Some have expressed concern that those who allegedly stood by while a 15-year-old girl was raped, beaten, and robbed outside of Richmond High School in Richmond, California, may not be prosecuted because of a 1999 law that makes it a misdemeanor not to report a crime against a child 14 years old or younger. But this ignores the possibility that the bystanders may be criminally liable as accomplices.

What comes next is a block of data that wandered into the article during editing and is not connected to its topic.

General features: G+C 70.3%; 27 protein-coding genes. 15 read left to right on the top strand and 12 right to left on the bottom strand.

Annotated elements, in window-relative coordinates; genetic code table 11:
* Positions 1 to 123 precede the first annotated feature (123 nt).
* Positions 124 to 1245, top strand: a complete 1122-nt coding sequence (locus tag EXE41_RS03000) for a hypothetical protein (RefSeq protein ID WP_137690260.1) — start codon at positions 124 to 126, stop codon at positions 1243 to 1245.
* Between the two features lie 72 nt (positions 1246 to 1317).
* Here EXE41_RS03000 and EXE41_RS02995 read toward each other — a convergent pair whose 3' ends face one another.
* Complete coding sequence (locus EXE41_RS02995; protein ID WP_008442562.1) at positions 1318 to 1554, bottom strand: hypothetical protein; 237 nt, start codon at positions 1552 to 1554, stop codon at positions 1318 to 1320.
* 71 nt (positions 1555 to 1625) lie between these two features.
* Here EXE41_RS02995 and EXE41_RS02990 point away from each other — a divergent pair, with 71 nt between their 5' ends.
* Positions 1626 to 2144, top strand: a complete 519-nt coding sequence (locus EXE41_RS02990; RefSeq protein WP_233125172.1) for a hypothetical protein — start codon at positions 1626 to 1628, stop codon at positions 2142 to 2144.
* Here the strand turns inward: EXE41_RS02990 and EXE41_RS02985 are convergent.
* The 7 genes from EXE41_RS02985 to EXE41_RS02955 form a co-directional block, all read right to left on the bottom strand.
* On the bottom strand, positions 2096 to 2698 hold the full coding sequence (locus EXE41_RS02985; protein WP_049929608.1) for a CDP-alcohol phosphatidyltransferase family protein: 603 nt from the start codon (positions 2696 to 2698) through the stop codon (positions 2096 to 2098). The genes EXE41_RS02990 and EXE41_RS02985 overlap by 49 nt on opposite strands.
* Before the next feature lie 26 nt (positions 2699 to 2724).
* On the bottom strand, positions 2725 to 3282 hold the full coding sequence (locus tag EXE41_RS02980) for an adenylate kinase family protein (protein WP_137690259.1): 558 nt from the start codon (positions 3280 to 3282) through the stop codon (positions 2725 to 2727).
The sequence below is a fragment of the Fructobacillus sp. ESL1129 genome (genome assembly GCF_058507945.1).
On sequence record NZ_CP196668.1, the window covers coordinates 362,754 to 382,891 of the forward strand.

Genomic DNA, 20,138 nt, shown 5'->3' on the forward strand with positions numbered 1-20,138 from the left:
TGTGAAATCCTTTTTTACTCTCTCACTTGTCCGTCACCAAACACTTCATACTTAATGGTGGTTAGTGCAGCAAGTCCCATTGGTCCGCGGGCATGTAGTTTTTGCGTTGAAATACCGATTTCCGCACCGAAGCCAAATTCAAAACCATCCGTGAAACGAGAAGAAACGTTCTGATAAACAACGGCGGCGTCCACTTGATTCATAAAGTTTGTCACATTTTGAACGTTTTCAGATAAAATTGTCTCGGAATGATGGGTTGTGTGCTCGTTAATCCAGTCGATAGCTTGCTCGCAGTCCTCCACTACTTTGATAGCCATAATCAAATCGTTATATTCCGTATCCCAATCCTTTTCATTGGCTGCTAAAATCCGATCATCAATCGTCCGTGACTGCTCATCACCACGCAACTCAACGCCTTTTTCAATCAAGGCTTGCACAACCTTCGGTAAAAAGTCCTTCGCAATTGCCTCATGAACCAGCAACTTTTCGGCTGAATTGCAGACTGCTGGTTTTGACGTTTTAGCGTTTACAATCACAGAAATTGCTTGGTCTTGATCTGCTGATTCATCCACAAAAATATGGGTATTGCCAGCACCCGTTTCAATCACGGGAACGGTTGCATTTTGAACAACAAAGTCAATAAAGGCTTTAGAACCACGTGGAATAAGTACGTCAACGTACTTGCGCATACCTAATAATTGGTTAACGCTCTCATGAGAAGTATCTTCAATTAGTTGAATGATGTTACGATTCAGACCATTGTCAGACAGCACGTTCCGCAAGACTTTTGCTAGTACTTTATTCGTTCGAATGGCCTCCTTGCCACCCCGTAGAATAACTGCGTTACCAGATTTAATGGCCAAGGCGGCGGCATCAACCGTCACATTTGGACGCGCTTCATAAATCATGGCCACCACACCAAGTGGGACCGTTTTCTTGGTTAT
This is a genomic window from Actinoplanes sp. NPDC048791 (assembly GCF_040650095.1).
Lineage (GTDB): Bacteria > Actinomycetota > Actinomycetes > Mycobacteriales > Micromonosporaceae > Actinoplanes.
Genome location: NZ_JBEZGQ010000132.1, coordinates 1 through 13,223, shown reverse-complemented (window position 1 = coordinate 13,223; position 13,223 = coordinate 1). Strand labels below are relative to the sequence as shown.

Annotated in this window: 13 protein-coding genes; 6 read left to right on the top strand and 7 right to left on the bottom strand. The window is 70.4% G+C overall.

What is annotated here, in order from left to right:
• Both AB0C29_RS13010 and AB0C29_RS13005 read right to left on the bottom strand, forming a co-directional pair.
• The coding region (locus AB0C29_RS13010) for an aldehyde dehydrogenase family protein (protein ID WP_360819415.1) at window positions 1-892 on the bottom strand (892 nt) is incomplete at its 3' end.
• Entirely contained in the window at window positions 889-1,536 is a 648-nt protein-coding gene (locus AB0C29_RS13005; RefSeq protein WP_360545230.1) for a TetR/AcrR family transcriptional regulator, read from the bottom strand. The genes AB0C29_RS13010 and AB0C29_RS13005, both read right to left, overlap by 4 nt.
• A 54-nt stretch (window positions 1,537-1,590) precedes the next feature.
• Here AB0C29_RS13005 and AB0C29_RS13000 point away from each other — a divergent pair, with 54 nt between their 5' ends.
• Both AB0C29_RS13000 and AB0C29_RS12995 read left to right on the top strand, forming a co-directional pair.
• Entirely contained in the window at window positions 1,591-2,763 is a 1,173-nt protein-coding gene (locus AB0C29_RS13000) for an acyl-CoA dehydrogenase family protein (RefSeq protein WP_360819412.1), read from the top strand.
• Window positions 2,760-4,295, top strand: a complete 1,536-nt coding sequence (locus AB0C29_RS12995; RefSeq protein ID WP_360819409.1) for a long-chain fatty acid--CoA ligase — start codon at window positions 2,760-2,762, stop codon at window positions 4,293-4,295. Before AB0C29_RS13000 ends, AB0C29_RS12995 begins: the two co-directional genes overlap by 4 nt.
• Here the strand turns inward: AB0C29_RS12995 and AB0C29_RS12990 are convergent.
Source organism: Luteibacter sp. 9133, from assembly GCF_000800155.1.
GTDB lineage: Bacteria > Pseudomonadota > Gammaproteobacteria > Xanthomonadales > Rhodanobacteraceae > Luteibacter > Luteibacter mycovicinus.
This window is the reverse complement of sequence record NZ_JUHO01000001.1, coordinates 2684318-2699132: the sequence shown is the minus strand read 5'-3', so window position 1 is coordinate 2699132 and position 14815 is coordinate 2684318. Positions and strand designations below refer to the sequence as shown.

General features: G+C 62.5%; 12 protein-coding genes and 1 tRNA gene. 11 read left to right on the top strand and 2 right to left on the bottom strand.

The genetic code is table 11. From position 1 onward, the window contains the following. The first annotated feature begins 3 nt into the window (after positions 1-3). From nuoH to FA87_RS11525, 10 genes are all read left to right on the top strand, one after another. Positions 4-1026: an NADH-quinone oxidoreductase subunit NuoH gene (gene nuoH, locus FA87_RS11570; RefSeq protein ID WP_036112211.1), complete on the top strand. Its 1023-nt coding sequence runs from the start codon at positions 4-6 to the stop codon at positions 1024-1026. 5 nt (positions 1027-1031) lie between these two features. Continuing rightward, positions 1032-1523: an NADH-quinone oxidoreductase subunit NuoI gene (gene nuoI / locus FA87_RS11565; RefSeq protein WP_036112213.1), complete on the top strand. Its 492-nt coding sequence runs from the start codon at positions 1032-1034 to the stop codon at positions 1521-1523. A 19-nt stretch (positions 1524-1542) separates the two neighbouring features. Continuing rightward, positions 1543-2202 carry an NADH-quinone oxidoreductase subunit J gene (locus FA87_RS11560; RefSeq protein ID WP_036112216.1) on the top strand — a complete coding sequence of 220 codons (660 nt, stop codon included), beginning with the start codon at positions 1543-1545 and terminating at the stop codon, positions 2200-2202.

Under California law, anyone involved in the commission of a felony or misdemeanor counts as a “principal” in the crime, regardless of whether they directly committed the act constituting the offense or aided and abetted in its commission. It appears certain that some number of individuals (it’s not yet clear how many) were directly involved in acts constituting serious offenses against this young woman. What is less clear is how many individuals, if any, may have aided and abetted the offenses, and, if so, exactly how. Not enough facts have emerged about exactly what went on that night to draw any firm conclusions about the criminal liability of any of the alleged bystanders (in part because we do not yet know who the bystanders were). There are allegations that some bystanders merely stood by while others laughed, took pictures using cell phones, and/or encouraged the others to commit the crimes in question. What constitutes “aiding and abetting” is likely to emerge as a key question in this case. It’s going to involve intensive fact investigation on the part of the police and difficult line drawing on the part of the prosecutors. If the case goes to trial, precisely what constitutes aiding and abetting, assuming such charges are brought, will ultimately be a question for the jury.